Every year, for a period of between five to 10 days, the night skies over Antarctica are visited by an unusual phenomenon known as night clouds or noctilucent clouds (NLCs). Residing at an altitude between 47 to 53 miles, these electric-blue clouds are the highest in Earth's atmosphere and can only be observed well after the sun has dipped below the horizon at twilight.
According to NASA, night clouds are a relatively new phenomenon, with the first observations occurring a couple years after the eruption of Krakatoa sent tons of volcanic ash high into the atmosphere. They increased again after the Tunguska meteor event over Siberia in 1908. In 2007, NASA launched the AIM satellite (Aeronomy of Ice in the Mesosphere) to specifically study noctilucent clouds and discover the conditions that favor their formation.
"AIM and other research has shown that in order for the clouds to form, three things are needed: very cold temperatures, water vapor and meteoric dust," James Russell, an atmospheric and planetary scientist at Hampton University, said in a NASA article. "The meteoric dust provides sites that the water vapor can cling to until the cold temperatures cause water ice to form."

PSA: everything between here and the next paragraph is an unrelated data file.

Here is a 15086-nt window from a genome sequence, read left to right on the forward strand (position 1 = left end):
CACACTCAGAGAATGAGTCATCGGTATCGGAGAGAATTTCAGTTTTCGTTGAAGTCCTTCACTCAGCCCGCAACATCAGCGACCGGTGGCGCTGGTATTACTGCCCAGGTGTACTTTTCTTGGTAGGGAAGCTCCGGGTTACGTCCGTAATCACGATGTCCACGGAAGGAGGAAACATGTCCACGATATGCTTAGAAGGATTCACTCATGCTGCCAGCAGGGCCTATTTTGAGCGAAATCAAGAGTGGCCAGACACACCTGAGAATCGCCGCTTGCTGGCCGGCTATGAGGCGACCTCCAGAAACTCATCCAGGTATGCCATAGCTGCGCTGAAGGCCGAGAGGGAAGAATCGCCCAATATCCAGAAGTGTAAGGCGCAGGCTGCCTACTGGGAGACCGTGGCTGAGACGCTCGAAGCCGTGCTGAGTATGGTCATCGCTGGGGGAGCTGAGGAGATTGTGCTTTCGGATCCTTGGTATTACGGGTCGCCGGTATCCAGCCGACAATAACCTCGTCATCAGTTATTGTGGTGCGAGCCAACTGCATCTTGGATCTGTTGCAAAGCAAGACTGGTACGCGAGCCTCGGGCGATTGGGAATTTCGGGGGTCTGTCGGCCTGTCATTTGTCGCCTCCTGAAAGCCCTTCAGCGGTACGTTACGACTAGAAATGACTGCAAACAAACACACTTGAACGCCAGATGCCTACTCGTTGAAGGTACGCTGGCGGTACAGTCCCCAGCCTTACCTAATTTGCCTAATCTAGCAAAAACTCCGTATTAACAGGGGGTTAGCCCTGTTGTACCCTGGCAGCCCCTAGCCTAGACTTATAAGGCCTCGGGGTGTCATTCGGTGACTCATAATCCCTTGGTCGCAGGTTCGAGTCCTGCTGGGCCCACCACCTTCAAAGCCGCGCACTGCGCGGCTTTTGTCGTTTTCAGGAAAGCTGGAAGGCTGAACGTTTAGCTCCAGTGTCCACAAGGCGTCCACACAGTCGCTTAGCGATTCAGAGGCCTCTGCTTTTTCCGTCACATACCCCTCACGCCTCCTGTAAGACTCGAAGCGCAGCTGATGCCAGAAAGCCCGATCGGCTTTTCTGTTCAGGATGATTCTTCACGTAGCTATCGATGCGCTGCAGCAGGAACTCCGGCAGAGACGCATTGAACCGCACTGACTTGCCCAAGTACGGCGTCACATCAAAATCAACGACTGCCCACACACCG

The Krakatoa event, says Thomas, likely "seeded" the upper atmosphere with dust, allowing noctilucent clouds to be seen over more populated areas. In its most recent observations, however, NASA is reporting that the blue cloud formations are not only starting earlier than normal, but also once again spreading beyond the polar regions. You can see a time-lapse animation capture by AIM of the clouds forming over the Antarctic in the tweet by NASA below.
Researchers believe the beautiful twilight displays, observed as far south as Colorado and Utah, could be due to an increased abundance of methane in the upper atmosphere.
"When methane makes its way into the upper atmosphere, it is oxidized by a complex series of reactions to form water vapor," Russell added. "This extra water vapor is then available to grow ice crystals for NLCs."
Because methane is roughly 30 times more potent a heat-trapping greenhouse gas compared to carbon dioxide, its theorized that noctilucent clouds could potentially serve as a kind of "canary in a coal mine" on climate change. For now, however, the connection remains tenuous.
"I think the jury is still out," SpaceWeather.com's Tony Phillips told the SFGate in 2015. "But it is undeniable that increasing levels of methane favor the formation of NLCs at very high altitudes."